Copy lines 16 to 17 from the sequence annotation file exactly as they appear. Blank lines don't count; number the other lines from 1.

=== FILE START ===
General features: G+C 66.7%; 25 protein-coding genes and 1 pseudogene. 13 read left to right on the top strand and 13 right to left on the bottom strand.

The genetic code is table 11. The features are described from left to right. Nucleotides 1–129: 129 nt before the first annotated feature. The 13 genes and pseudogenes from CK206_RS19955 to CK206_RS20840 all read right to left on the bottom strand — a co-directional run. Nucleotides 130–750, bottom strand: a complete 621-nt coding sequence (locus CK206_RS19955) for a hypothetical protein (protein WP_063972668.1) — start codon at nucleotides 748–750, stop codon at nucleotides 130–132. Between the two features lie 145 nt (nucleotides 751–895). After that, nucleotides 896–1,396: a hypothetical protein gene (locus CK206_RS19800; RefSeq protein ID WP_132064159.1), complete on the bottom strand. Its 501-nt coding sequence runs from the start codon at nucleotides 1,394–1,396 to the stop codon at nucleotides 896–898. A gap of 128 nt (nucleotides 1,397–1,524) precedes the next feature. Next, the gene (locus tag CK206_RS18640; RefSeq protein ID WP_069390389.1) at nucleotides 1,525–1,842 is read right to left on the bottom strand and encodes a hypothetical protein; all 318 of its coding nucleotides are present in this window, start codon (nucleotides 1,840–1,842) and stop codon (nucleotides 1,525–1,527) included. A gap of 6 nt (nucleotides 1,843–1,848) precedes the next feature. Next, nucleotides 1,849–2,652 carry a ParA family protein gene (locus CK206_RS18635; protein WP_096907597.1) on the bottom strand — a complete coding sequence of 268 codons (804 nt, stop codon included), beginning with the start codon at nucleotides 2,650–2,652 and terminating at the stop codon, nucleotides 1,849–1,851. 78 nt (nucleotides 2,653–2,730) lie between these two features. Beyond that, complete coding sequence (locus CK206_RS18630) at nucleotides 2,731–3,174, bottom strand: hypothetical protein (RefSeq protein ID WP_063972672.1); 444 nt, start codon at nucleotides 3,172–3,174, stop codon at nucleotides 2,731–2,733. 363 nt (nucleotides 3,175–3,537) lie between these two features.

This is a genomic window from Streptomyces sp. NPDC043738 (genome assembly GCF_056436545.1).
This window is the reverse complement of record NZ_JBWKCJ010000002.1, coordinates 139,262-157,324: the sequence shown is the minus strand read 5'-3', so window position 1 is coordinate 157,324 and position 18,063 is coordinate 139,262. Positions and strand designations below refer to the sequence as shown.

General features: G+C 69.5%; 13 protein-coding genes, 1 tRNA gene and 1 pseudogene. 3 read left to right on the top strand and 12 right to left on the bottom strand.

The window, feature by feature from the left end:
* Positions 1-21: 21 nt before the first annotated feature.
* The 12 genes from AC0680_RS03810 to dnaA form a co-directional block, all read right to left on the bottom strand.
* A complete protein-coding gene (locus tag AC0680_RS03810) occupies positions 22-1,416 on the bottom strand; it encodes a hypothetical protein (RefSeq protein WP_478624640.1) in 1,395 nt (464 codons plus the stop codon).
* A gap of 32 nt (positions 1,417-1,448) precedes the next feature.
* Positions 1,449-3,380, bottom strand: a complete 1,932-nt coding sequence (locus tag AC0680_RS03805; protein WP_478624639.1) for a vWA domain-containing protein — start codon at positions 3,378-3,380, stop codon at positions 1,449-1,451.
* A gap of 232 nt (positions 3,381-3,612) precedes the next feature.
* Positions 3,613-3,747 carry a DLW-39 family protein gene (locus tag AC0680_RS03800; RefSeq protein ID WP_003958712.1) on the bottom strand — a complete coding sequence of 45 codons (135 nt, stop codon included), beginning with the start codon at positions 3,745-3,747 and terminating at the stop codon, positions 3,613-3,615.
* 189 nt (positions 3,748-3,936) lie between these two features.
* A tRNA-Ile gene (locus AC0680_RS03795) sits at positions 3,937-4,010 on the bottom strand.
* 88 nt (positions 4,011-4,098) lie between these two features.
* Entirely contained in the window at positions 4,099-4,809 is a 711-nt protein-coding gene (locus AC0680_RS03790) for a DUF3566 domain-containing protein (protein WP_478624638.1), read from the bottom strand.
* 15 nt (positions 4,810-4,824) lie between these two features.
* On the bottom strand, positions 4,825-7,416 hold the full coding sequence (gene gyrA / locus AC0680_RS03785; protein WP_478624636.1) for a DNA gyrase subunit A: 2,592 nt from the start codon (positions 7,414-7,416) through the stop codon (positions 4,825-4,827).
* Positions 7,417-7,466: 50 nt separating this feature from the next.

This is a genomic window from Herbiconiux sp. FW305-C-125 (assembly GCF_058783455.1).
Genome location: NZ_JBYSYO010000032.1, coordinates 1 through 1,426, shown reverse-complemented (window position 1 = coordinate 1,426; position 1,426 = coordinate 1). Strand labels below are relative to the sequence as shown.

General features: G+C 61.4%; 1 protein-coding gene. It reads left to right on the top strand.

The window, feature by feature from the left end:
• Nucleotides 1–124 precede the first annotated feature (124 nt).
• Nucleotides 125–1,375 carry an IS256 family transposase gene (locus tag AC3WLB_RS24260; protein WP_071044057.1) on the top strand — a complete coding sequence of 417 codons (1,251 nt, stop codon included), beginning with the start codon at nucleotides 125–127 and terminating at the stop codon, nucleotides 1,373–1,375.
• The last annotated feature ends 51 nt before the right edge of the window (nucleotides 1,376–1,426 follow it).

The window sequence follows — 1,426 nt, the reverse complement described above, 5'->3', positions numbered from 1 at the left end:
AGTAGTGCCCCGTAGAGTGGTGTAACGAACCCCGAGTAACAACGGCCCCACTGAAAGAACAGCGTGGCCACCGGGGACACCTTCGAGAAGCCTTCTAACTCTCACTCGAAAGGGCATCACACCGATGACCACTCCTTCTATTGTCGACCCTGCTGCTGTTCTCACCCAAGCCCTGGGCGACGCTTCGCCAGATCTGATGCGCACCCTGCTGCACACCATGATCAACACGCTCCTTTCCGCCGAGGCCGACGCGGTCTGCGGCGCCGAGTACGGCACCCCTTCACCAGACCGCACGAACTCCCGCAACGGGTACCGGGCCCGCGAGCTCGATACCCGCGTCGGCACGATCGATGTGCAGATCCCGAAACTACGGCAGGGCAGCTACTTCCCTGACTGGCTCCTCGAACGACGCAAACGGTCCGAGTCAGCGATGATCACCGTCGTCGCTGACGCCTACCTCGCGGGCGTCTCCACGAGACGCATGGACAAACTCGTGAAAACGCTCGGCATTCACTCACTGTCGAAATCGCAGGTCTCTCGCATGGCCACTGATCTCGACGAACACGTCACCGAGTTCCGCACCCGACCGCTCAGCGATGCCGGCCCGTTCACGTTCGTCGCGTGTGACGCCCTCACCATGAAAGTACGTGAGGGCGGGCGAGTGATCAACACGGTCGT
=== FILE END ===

* 88 nt (positions 4,011-4,098) lie between these two features.
* Entirely contained in the window at positions 4,099-4,809 is a 711-nt protein-coding gene (locus AC0680_RS03790) for a DUF3566 domain-containing protein (protein WP_478624638.1), read from the bottom strand.